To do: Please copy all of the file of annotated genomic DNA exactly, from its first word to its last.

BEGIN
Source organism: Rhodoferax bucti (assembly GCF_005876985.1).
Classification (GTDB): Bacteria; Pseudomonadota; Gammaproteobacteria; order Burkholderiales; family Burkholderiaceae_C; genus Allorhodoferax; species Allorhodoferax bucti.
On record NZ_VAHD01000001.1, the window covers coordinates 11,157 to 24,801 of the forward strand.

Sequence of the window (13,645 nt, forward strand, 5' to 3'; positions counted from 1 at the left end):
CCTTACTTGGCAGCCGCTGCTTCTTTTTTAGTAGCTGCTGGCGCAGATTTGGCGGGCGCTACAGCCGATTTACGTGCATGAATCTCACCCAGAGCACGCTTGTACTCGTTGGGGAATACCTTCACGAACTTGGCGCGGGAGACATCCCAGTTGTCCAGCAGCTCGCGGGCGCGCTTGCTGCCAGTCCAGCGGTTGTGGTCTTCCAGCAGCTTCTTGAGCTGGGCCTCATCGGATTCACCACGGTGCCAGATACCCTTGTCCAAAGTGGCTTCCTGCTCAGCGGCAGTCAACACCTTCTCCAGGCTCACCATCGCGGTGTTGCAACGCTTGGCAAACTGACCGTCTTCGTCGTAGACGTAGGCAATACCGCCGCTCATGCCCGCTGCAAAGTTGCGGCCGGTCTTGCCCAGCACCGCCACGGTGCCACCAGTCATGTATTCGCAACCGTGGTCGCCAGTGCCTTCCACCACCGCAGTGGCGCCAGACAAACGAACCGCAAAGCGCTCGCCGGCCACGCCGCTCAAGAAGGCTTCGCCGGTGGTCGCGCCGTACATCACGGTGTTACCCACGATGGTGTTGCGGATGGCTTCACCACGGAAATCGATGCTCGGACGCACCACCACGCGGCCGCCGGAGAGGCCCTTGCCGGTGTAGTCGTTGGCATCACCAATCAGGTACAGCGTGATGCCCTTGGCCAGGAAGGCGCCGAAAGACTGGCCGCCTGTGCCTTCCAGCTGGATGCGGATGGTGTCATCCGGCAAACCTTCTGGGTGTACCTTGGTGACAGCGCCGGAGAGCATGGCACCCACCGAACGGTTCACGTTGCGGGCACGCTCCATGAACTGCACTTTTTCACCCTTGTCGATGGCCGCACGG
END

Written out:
Source organism: Rhodoferax bucti (assembly GCF_005876985.1).
Classification (GTDB): Bacteria; Pseudomonadota; Gammaproteobacteria; order Burkholderiales; family Burkholderiaceae_C; genus Allorhodoferax; species Allorhodoferax bucti.
On record NZ_VAHD01000001.1, the window covers coordinates 11,157 to 24,801 of the forward strand.

Sequence of the window (13,645 nt, forward strand, 5' to 3'; positions counted from 1 at the left end):
CCTTACTTGGCAGCCGCTGCTTCTTTTTTAGTAGCTGCTGGCGCAGATTTGGCGGGCGCTACAGCCGATTTACGTGCATGAATCTCACCCAGAGCACGCTTGTACTCGTTGGGGAATACCTTCACGAACTTGGCGCGGGAGACATCCCAGTTGTCCAGCAGCTCGCGGGCGCGCTTGCTGCCAGTCCAGCGGTTGTGGTCTTCCAGCAGCTTCTTGAGCTGGGCCTCATCGGATTCACCACGGTGCCAGATACCCTTGTCCAAAGTGGCTTCCTGCTCAGCGGCAGTCAACACCTTCTCCAGGCTCACCATCGCGGTGTTGCAACGCTTGGCAAACTGACCGTCTTCGTCGTAGACGTAGGCAATACCGCCGCTCATGCCCGCTGCAAAGTTGCGGCCGGTCTTGCCCAGCACCGCCACGGTGCCACCAGTCATGTATTCGCAACCGTGGTCGCCAGTGCCTTCCACCACCGCAGTGGCGCCAGACAAACGAACCGCAAAGCGCTCGCCGGCCACGCCGCTCAAGAAGGCTTCGCCGGTGGTCGCGCCGTACATCACGGTGTTACCCACGATGGTGTTGCGGATGGCTTCACCACGGAAATCGATGCTCGGACGCACCACCACGCGGCCGCCGGAGAGGCCCTTGCCGGTGTAGTCGTTGGCATCACCAATCAGGTACAGCGTGATGCCCTTGGCCAGGAAGGCGCCGAAAGACTGGCCGCCTGTGCCTTCCAGCTGGATGCGGATGGTGTCATCCGGCAAACCTTCTGGGTGTACCTTGGTGACAGCGCCGGAGAGCATGGCACCCACCGAACGGTTCACGTTGCGGGCACGCTCCATGAACTGCACTTTTTCACCCTTGTCGATGGCCGCACGG